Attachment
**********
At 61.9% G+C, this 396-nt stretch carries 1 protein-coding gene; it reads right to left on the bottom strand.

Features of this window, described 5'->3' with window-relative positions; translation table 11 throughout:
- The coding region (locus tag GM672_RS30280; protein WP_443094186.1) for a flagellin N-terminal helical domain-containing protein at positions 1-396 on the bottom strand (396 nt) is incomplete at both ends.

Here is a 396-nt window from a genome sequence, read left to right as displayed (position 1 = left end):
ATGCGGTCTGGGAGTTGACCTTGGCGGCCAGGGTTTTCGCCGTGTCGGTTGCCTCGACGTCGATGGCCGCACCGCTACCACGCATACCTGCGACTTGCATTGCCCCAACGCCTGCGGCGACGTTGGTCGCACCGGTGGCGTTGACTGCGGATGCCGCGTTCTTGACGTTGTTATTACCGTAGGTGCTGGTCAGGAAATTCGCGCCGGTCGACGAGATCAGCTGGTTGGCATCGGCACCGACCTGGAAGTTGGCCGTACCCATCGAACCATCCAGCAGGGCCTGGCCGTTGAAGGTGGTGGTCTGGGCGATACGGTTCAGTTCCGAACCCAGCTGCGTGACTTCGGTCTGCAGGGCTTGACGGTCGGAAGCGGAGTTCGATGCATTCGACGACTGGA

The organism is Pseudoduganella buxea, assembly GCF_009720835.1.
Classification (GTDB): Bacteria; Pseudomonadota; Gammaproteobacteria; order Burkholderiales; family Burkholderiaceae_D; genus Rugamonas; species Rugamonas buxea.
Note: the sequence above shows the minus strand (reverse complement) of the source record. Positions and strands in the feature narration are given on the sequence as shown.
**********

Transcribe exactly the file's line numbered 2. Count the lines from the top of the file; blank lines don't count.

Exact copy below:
Features of this window, described 5'->3' with window-relative positions; translation table 11 throughout: